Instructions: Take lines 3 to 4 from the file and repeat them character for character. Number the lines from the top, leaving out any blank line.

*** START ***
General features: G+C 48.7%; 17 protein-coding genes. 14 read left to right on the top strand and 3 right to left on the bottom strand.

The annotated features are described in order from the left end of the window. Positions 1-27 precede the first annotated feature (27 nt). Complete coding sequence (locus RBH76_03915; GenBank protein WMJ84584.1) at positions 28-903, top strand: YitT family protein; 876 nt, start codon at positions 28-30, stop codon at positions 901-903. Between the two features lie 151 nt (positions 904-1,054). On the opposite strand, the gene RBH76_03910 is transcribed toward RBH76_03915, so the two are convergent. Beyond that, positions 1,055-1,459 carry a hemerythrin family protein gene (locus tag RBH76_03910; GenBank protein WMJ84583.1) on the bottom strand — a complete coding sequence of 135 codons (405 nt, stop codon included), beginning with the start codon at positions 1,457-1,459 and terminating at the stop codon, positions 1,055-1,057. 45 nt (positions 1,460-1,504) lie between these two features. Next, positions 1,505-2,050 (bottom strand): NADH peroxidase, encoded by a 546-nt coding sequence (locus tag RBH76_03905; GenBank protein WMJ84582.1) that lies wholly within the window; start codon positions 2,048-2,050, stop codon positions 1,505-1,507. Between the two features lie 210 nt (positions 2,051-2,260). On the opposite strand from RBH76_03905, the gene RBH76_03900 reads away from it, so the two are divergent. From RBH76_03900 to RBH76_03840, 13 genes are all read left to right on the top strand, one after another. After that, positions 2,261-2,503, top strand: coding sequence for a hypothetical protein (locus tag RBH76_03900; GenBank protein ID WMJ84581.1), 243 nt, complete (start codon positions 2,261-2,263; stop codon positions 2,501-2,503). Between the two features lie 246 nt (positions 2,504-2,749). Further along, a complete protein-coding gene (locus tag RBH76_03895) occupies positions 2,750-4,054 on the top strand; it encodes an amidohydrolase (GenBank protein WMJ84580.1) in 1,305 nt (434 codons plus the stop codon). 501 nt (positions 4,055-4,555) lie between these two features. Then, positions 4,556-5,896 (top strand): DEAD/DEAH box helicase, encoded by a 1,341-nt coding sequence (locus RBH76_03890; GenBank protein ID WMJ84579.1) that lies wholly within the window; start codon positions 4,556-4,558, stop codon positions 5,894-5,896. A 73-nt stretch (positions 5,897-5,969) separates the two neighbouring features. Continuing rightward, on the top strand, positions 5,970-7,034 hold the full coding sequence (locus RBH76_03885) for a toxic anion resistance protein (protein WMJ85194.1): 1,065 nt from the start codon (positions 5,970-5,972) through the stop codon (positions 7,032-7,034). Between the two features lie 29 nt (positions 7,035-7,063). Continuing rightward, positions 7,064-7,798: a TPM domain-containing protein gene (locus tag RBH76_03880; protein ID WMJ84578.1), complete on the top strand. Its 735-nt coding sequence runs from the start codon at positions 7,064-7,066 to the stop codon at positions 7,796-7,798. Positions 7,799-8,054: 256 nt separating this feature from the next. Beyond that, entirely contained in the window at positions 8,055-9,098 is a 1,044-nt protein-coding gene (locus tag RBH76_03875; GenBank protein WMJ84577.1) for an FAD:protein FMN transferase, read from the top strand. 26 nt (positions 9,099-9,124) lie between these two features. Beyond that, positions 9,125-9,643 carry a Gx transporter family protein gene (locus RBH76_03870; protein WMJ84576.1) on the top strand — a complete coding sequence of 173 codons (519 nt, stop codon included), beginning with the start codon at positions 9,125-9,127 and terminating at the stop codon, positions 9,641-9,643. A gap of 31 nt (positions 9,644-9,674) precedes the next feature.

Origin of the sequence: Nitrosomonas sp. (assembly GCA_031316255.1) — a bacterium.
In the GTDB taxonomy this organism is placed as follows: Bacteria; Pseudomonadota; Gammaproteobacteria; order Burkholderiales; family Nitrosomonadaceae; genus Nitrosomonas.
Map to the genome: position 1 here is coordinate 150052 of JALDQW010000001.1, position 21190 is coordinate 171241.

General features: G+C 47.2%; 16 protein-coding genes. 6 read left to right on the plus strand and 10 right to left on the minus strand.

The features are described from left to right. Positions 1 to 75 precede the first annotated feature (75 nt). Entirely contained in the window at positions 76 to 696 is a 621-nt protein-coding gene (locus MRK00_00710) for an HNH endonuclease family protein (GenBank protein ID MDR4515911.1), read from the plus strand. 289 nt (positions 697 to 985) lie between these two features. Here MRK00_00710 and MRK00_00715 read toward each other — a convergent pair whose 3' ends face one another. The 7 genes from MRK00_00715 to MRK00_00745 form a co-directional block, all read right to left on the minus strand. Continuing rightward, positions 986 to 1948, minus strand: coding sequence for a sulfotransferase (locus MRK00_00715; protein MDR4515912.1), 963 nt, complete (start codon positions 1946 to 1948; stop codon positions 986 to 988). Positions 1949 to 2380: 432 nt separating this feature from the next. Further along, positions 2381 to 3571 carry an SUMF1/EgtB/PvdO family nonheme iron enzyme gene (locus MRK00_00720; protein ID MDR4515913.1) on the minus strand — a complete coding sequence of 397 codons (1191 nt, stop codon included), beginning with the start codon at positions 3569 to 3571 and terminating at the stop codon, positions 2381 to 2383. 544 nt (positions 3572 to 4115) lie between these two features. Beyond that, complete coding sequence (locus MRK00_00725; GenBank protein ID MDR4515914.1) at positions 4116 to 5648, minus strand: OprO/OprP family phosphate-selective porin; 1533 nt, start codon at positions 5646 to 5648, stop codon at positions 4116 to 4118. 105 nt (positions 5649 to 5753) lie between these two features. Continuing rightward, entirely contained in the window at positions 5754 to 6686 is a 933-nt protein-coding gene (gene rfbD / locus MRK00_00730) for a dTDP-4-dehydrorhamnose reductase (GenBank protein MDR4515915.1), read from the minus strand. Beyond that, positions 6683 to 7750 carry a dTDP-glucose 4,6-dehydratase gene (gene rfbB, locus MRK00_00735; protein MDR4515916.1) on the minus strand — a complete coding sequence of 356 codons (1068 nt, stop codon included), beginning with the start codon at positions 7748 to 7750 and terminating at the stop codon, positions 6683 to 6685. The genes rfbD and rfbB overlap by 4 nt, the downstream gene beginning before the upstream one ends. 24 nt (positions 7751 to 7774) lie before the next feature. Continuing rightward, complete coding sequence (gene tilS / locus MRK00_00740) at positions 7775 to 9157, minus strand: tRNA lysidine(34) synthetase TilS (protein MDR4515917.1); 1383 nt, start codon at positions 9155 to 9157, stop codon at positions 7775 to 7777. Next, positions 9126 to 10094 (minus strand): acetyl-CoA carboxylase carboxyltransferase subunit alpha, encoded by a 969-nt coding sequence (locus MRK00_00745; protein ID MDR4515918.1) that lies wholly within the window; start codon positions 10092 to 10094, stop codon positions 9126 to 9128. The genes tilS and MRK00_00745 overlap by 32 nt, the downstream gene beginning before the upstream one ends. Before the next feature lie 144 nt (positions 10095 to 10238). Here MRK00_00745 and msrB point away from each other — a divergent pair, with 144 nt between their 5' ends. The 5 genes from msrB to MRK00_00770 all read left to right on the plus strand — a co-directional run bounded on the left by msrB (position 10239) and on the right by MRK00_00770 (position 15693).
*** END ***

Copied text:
Origin of the sequence: Nitrosomonas sp. (assembly GCA_031316255.1) — a bacterium.
In the GTDB taxonomy this organism is placed as follows: Bacteria; Pseudomonadota; Gammaproteobacteria; order Burkholderiales; family Nitrosomonadaceae; genus Nitrosomonas.